Things To Do In Glacier National Park Glacier National Park & Western Montana

Things To Do In Glacier National Park

Enter today for a chance to win monthly prizes in Western Montana’s Glacier Country.

Enter today for a chance to win monthly prizes in Western Montana’s Glacier Country.

Play in Glacier National Park

With more than one million acres, stunning glacial blue rivers and hundreds of miles of hiking trails, Glacier National Park is like a giant playground. Whether you fancy fishing, boating or guided adventures, you've come to the right place.

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Hiking in Glacier National Park

With more than 700 miles of maintained trails, Glacier National Park is a hiker's dream. With a diverse selection of hiking trail options—ranging from easy half-day hikes to more strenuous, multi-day backpacking treks—Glacier National Park has a bevy of trails ready to be explored. Be sure to stop by the nearest visitor center for the latest trails and conditions update or check out Glacier National Park's trail status report. Glacier Guides, the park's exclusive backpacking guide service, also offers day, custom, family friendly and combination hikes in the Crown of the Continent.

Biking in Glacier National Park

Biking the Going-to-the-Sun Road in Glacier National Park is a popular activity for many cyclists, with spring and fall being prime time for riding the road.

For safety reasons and to ease congestion on the road, there are certain restrictions in effect from June 15 through Labor Day. From Apgar Campground to Sprague Creek Campground (both directions), bikes are prohibited between 11 AM and 4 PM, while from Logan Creek to Logan Pass east-bound bike traffic is prohibited between 11 AM and 4 PM. More information on biking in Glacier National Park is available at the National Park Service website.

Boating and Fishing in Glacier National Park

Glacier has some great waters, ranging from waterfalls to mountain streams and large lakes.

Motorized vessels are allowed on Lake McDonald, Sherburne Lake, St. Mary Lake, Upper Waterton Lake and Lower Two Medicine Lake. They are also allowed on Bowman Lake and Two Medicine Lake but are limited to 10 horsepower or less.

When recreating on the park's waters, please help stop the spread of aquatic hitchhikers by thoroughly cleaning, draining and drying all of your boating, wading and fishing equipment before coming into the park. A free launch permit is required to launch motorized boats in Glacier National Park and regulations can be picked up at park headquarters or staffed ranger stations. For more information on boating in Glacier National Park, visit the National Park Service website.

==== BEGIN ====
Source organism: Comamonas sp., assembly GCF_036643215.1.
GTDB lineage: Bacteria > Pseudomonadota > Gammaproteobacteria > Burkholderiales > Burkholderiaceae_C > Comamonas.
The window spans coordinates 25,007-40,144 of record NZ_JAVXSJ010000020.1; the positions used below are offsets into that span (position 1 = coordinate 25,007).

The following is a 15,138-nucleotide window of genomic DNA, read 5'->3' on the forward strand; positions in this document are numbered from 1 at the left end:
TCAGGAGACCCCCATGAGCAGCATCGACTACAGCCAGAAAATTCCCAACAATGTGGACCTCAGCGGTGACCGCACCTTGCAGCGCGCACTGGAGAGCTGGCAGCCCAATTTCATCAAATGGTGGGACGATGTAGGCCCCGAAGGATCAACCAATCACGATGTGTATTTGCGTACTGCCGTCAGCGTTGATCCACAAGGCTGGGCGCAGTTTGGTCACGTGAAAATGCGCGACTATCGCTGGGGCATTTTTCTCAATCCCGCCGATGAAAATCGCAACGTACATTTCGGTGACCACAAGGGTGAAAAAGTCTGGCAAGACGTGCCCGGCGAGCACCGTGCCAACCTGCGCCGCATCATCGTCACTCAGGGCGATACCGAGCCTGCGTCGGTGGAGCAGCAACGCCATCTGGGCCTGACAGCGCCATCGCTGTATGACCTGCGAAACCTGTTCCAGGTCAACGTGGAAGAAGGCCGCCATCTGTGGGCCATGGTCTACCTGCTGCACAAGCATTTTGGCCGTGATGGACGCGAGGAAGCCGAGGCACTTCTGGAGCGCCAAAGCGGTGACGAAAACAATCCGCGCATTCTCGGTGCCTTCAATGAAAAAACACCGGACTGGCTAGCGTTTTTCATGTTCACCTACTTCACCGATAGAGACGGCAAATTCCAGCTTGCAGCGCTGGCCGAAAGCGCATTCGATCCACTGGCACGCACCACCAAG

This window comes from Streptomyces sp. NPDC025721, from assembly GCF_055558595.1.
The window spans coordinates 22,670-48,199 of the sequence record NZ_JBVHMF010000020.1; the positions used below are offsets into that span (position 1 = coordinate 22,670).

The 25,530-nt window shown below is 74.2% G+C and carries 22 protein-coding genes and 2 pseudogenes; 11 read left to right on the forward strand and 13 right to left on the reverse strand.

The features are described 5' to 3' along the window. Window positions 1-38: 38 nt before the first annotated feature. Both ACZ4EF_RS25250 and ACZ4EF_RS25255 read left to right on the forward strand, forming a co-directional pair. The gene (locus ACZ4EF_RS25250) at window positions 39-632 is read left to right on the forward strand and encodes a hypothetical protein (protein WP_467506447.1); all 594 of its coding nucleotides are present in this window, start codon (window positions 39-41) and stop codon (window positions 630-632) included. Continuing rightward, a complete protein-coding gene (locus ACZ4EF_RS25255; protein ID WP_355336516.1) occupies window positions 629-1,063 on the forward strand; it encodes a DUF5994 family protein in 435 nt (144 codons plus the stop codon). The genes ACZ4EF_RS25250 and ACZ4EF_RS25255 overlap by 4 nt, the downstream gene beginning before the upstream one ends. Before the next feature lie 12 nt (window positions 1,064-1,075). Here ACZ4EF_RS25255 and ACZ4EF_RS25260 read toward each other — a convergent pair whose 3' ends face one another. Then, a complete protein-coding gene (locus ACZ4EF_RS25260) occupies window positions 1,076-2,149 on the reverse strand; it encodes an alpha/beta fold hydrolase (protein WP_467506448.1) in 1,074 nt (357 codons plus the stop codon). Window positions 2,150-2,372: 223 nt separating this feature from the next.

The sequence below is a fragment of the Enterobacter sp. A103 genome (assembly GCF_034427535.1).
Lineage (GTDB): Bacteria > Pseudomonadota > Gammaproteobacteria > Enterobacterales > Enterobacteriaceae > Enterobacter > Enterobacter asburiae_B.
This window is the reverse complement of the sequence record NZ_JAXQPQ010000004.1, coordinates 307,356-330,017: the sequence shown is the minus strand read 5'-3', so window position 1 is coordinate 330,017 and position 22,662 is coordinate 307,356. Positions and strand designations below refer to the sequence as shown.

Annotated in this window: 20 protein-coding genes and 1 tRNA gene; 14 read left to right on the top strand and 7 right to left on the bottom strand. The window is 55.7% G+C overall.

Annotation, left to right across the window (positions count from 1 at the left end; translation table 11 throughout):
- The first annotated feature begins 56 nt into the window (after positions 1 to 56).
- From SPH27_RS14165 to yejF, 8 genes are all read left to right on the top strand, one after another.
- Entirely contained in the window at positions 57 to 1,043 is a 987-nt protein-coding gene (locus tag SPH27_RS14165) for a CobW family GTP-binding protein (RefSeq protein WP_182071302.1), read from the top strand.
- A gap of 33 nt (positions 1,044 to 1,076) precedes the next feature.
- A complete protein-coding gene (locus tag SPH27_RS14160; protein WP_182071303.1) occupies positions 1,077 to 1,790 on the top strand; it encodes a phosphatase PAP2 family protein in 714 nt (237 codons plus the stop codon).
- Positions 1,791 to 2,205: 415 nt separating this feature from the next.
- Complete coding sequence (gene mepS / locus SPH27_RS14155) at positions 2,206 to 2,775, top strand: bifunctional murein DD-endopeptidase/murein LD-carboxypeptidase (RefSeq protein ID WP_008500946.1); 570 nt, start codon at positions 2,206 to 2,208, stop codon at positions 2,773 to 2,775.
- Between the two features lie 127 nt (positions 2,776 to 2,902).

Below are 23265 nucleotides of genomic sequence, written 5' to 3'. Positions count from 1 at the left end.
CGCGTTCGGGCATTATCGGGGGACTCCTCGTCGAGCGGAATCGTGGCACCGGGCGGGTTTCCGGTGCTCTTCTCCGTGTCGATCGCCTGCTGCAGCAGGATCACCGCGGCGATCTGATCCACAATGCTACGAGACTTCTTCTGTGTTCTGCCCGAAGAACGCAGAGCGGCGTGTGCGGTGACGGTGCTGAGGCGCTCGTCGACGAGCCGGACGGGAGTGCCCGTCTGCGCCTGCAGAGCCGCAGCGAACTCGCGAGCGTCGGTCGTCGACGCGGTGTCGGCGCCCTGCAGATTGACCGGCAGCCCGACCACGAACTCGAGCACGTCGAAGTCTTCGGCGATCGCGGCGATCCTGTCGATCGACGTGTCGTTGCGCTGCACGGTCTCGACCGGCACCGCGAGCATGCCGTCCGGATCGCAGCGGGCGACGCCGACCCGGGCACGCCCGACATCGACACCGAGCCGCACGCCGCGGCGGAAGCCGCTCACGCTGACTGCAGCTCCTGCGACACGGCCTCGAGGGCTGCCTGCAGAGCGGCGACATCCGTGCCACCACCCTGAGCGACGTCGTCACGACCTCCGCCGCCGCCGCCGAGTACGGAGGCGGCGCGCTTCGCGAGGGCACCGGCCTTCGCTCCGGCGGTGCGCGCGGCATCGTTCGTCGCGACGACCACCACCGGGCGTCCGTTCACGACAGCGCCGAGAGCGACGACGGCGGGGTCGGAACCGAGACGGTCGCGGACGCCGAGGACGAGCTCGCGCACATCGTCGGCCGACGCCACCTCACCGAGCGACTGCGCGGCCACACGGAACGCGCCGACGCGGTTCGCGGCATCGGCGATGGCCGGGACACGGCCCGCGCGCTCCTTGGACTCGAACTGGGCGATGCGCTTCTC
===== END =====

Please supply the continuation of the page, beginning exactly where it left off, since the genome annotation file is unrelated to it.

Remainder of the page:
Fishing is a popular activity in Glacier and is permitted when done consistently with preservation or restoration of natural aquatic environments. When fishing in the park, a license is not required, but certain regulations, guidelines and courtesies must be followed, as some waters are closed to fishing. For complete rules and regulations on fishing in the park, visit the National Park Service website. Regulations can also be picked up at a ranger station or park entrance.

For rafting adventures on the edge of Glacier National Park, check out our guided rafting trips.

Trail Rides

Trail rides inside Glacier National Park are available at Apgar Corral, Lake McDonald Corral and Many Glacier Corral. Experienced wranglers can take you on a guided ride ranging from one hour to a full-day. For more on trail rides in and around Glacier National Park, visit Swan Mountain Outfitters.

Park Programs

The National Park Service regularly offers ranger-led programs from easy walks to boat tour to day-long hikes and evening talks. Activities are typically posted on the National Park Service website approximately three week in advance. The park's partners, including the Glacier National Park Conservancy and The Glacier Institute also regularly offer programs centered in and around the park.


Things to do and see, Explore Glacier National Park

Western Montana's Glacier Country

News from Glacier National Park: Currently 15.5 miles of the Going-to-the-Sun Road are open for travel.

Bird Woman Falls

An icon in Glacier National Park, Bird Woman Falls is a glistening 492-foot-high waterfall that cascades down the side of Mt. Oberlin. From West Glacier, travel the Going-to-the-Sun Road to Bird Woman Falls Overlook, located on the west side of the Continental Divide.

Trail of the Cedars

This short boardwalk trail (ADA accessible) takes visitors through an old growth cedar forest. It’s also the beginning of the Avalanche Lake Trail (just over two miles long) that leads to Avalanche Lake—one of the most popular day hikes in Glacier National Park. Trail of the Cedars is located about five and a half miles north of Lake McDonald Lodge.

Drive the Going-to-the-Sun Road

If your time in Glacier National Park is limited, one must-see attraction is the Going-to-the-Sun Road. This 50-mile long road takes travelers between St. Mary and West Glacier through the heart of the park, crossing the Continental Divide at Logan Pass. There are numerous pullouts along the road, ideal for taking photographs and enjoying the scenery.

See a Glacier

As you’re traveling the Going-to-the-Sun Road, pull over at Jackson Glacier Overlook (located east of Logan Pass). The overlook offers the best opportunity to see a glacier from the road.

Many Glacier Valley

Home to incredible mountains, active glaciers, abundant wildlife and miles of hiking trails, Many Glacier is located in the northeast section of Glacier National Park. Trails leave from this valley in numerous directions, with popular hiking destinations including Iceberg Lake, Grinnell Lake and Ptarmigan Tunnel.

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